It seems like all the floral arrangements ever designed for the Mesoamerican artefacts are always so elegant. This one is no exception. Inspired by the incense burner, you can almost see the smoke rising from the arrangement with the thin branches and the arum lilies in the vases in the back. With several vases, the arrangement has depth and texture fitting with the nature of the artefact and its purpose. I like it.
And that’s it for Art in Bloom 2017!
In my second post about Art in Bloom, I am presenting the floral designs associated with artefacts from Greece, Rome and Greek colonies in South Italy.
Inspired by the Torso of Aphrodite
By Diane Joyal
Numerous people mentioned how wonderful it was that the designer had included a seashell-shaped vase for this arrangement. I’ll admit that I did not even notice… because I was puzzled by the two vases. The pale-coloured arrangement represented exterior forces of nature, while the darker one the ‘watery feminine domain of the inner world.’ I did not get it. However, the roses and the myrtles are actually flowers associated with Aphrodite, so kudos for that.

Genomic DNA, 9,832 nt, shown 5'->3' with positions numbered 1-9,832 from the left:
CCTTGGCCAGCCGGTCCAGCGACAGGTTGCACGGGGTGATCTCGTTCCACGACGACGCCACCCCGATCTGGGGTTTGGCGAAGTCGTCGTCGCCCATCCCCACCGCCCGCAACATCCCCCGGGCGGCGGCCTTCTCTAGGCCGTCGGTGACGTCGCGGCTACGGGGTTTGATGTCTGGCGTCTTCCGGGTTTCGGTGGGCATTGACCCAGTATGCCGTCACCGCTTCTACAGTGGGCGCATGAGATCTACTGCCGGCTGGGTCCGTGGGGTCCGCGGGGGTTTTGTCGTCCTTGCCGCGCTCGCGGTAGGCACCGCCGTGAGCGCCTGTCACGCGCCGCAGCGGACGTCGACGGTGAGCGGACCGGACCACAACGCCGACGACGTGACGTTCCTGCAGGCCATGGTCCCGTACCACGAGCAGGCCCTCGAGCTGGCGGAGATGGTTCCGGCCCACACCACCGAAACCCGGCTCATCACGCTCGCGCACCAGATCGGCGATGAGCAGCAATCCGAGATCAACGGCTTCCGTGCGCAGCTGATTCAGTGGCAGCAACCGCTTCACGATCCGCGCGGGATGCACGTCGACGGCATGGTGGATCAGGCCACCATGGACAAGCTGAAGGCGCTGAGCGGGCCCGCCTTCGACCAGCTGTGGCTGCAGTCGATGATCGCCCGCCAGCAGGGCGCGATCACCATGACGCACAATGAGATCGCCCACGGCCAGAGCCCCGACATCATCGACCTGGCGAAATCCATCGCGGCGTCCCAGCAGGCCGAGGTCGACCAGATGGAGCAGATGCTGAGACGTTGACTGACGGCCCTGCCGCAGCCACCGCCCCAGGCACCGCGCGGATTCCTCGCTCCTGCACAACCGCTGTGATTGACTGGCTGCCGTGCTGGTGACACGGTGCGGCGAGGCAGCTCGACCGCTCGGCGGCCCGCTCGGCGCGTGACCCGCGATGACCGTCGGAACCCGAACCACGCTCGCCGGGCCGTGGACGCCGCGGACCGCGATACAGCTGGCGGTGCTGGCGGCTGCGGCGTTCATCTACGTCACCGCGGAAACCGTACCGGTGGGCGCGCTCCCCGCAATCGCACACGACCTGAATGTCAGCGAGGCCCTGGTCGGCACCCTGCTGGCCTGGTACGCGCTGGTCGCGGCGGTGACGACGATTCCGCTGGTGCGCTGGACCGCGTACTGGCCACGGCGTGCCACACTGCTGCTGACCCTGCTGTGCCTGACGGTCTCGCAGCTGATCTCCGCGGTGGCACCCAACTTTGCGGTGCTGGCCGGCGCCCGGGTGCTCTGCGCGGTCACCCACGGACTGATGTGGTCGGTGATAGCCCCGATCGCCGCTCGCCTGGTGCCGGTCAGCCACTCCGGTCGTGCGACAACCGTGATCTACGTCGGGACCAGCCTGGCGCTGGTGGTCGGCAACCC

Inspired by the Theatre Relief
By Erica Winston
I enjoyed the vibrant and contrasting colours of this arrangement, which, according to the label, matched the strong forms of the relief. Considering that the relief is related to theatre, this is a great idea… although I do find that the forms in the relief are not that strong (especially when you see the relief straight on)!
Inspired by the Double Vase with a Central Handle
By EW Fulcher
Oh! This is my favourite of the ancient art inspired arrangements! Excellent work! I love how the designer replicated the shape of the actual artefact, but also mimicking the decorative lines painted on them. I would have loved to see pink flowers instead of the orange ones, simply to reflect the bright pink used on this wonderful South Italian vessel. It is such an astonishingly vivid colour! Okay, I’ll admit being somewhat biased because the South Italian ceramics were studied this fall and we’ll be analysing the bright pink pigment in the coming months!
This floral arrangement gets the ‘curator’s favourite’ ribbon!
Inspired by the Celestial God or Hero
By Steve Taras